Proposed laws forcing remaining Mr Fluffy property owners to display asbestos management plans outside their homes could make them a target for vandals, an advocate says.
Minister for Employment and Workplace Safety Suzanne Orr tabled a bill to the ACT Legislative Assembly on Thursday, which detailed a suite of measures for managing Mr Fluffy properties after the demolition and buyback scheme ends on June 30.
Among them is a proposal requiring owners to place a copy of their approved asbestos management plans in a clear case outside their property.
Felicity Prideaux, who surrendered her Mr Fluffy home in 2014 but has continued to be a vocal advocate for remaining owners, said the move could make properties a target for vandalism.
There are still 35 privately-owned Mr Fluffy properties in the ACT.
Mrs Prideaux was worried about the possible invasion of owners' privacy, as the plans would include details of their property's layout.
Owners would be able to have their name and any photos of personal items redacted from the document, under the legislation tabled on Thursday.
"It [the asbestos management plan] should be made available just past the door, so it is secured from public view," Mrs Prideaux said.
"We have elderly people living alone [in Mr Fluffy homes] and we don't want their personal details put out there."
Ms Orr said placing the clear cases outside affected properties would allow visitors, particularly tradespeople, to "make informed choices" on whether to enter the home.
"The measures are designed to be discreet," she said.
"It [the clear case] is not designed to be screaming from the street. It's there so when you enter the home, you can discreetly see before you enter it .. so you can make an informed decision.
"It's about getting that balance of making sure people have the information and not putting the homeowner in a position where their rights to privacy are overlooked."
Ms Orr announced the measures last November, marking the first time the government had outlined how it planned to deal with remaining owners after the contentious buyback scheme ended.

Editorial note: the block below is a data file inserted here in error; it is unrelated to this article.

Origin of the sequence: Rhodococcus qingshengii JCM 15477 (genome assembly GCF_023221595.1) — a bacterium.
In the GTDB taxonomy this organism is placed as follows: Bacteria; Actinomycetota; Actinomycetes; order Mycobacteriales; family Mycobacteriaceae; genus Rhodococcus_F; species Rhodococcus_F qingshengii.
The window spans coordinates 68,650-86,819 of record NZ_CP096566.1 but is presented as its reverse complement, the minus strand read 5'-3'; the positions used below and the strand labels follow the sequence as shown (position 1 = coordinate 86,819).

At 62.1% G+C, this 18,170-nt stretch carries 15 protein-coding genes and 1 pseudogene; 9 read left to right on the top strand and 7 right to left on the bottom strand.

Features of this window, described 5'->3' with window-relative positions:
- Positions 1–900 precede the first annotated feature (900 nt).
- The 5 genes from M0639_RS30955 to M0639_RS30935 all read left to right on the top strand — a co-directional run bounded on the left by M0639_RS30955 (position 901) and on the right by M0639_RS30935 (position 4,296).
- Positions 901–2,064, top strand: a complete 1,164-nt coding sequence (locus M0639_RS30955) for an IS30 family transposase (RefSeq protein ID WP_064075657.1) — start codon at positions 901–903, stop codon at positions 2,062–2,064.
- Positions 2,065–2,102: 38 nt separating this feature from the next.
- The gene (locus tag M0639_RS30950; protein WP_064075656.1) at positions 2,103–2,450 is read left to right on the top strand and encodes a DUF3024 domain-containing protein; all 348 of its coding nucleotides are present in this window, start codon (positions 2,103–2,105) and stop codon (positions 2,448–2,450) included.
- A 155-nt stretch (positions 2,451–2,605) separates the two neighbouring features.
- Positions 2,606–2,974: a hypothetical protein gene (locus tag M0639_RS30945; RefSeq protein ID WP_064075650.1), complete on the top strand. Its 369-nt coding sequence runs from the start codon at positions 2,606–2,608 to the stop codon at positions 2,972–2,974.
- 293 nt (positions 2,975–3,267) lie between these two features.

It was revealed at the time that remaining owners would be allowed to remain in their properties until 2025, at which point the government would consider compulsory acquisitions.
The announcement angered owners, including Mrs Prideaux, who opted in to the buyback scheme amid fears the government would forcibly acquire their homes if they held out beyond June 30 this year.
While compulsory acquisitions are on the table, the government is hoping that a range of new incentives to help owners relocate will mean they aren't required.
Remaining owners with complex health issues or facing financial hardship will be eligible for "transition assistance" to help them move - provided they sign contracts to surrender their property before the June 30 deadline. They would also be able to access equity in their home before settlement.
The proposed laws presented on Thursday also seek to prevent owners from renovating their Mr Fluffy property, unless the work was essential to "supporting the health, safety and reasonable living conditions" of occupants.
From July 1, owners will only be able to sell or lease their property to "approved occupants", such as carers or family members. The so-called "occupancy prohibition" would be lifted once the property was demolished and deleted from the government's Mr Fluffy register.